In 2015, an MCSO Internal Affairs investigation was launched after Montgomery alleged that the supervisor of his confidential-informant work “threatened” him in a text message. The investigation yielded no corroborative findings nor any disciplinary action.

In 2019, Montgomery filed a false complaint in Washington State against this writer, alleging, without any evidence, that she “abused” “a vulnerable adult.” This writer had never, nor since that time, visited the State of Washington, nor has she ever interacted with Montgomery face-to-face.

As this writer reported at the time, the complaint followed, by approximately nine months, her decision not to move forward on Montgomery’s email request to publish a “positive” news story about him. In an email to the agency investigator, this writer contended, in part:

I can tell you that the complainant is wasting your time and resources, as he has of so many other individuals and entities over many years, including former New York Times writer James Risen in a federal lawsuit which he lost, including on appeal. The complainant lodged false claims against former Nevada Gov. Jim Gibbons of which the FBI cleared Gibbons, and he filed a false Internal Affairs investigation against an investigator who worked with the complainant five years ago and on which I have recently been reporting.

“Ignorant” or “Lying”

Curiously, Lindell and his attorney purport to believe that the State Secrets Privilege applies to them despite Lindell’s proffering of a different reason for withholding Montgomery’s alleged election data at his Cyber Symposium last year. Rather than vetting Montgomery’s unlikely “Declaration” claim of having “licensed” election technology to the U.S. government or researching the ramifications of the State Secrets Privilege over the Montgomery-Trepp litigation, Lindell and Olsen have simply accepted Montgomery’s statements as fact and regurgitated them to an audience eager to believe it.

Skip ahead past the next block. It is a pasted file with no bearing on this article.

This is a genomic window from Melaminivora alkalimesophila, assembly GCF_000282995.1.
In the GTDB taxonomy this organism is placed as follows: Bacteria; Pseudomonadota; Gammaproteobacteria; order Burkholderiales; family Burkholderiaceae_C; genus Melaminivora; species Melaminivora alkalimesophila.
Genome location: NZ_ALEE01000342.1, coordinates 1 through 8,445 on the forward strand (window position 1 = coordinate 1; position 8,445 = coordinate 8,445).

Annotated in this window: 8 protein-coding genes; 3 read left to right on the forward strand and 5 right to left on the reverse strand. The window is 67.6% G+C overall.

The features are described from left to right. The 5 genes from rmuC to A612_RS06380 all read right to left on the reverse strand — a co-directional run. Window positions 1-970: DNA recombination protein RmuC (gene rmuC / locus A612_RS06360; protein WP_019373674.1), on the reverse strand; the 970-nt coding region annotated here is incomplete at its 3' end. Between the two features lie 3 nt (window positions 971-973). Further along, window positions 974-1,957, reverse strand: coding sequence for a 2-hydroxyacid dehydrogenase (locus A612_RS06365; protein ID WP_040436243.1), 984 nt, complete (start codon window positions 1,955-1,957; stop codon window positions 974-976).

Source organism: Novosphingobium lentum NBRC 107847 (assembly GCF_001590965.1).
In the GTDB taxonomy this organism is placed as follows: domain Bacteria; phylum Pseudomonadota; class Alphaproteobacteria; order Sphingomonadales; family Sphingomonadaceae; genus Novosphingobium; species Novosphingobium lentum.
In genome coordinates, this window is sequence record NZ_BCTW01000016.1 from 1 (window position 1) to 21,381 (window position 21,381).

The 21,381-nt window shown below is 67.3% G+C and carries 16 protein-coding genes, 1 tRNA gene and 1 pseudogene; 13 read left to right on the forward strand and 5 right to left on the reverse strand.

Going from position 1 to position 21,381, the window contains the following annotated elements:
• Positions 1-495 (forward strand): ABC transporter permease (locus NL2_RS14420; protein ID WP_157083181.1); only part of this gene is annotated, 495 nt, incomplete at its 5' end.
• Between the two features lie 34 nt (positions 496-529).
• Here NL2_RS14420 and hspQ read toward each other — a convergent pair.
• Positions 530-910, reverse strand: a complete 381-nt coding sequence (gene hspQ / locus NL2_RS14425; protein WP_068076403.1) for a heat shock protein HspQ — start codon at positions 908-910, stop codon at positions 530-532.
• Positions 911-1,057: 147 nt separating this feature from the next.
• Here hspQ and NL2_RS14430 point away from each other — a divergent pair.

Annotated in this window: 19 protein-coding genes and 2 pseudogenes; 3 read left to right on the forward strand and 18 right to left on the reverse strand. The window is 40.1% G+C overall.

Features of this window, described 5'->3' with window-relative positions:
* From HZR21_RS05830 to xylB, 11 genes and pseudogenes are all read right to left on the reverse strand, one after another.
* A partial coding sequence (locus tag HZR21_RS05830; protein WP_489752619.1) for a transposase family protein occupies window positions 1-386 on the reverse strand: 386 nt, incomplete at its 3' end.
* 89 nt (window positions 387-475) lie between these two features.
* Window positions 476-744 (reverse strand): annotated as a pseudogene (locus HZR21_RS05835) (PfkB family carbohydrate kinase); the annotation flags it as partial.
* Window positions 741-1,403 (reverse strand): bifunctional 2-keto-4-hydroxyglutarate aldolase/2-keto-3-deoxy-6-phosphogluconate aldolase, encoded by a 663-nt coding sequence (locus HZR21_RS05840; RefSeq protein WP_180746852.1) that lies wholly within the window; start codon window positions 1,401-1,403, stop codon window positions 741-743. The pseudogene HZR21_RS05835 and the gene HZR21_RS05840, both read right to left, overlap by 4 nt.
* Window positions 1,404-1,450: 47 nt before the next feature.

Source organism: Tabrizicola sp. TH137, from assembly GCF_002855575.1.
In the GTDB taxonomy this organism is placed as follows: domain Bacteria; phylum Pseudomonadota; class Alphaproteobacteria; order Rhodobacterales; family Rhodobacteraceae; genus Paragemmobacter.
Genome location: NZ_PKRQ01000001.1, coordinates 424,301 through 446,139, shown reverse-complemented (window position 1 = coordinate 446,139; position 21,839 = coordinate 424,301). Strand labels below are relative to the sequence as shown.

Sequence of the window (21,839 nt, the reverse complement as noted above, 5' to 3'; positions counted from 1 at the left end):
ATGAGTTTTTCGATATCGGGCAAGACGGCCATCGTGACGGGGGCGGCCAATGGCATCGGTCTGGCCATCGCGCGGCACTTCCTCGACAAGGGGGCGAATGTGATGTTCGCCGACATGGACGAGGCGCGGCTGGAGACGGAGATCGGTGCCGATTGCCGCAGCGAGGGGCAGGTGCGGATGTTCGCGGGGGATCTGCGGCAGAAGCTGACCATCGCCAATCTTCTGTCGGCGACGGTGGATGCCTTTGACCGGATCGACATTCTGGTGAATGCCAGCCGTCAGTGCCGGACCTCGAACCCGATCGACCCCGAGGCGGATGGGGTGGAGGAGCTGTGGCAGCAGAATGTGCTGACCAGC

They are now using Montgomery’s claims to solicit funds.

As we reported in Part 3, Montgomery has likely been significantly enriched as a result of his relationship with Lindell, whose net worth last month was an estimated $50 million; last year it was reported to be $300 million. Further, Montgomery’s current business, “Blxware,” is registered to a luxury home in Naples, FL purchased approximately a month prior to the Cyber Symposium, allegedly by Lindell through a trust.

As Olsen concluded reading from selected paragraphs of the Declaration on August 21, he told the audience authoritatively, “So anybody who says Dennis Montgomery is not the real deal is either ignorant or they’re lying.”

Which is it with Lindell and Olsen? Have they withheld crucial information because they are ignorant as to how to locate it, or are they lying to perpetrate a fraud of their own and, at the same time, soliciting money from an unsuspecting public for a defense against three lawsuits?

Can Lindell and Olsen realistically expect that a Motion to Intervene in a 15-year-old case, long settled between the parties, will see the court lifting the State Secrets Privilege and protective order over material provided to “intelligence agencies”? Even if it were, what “elections” information could possibly be contained therein?

Leave a comment

Your email address will not be published.

This site uses Akismet to reduce spam. Learn how your comment data is processed.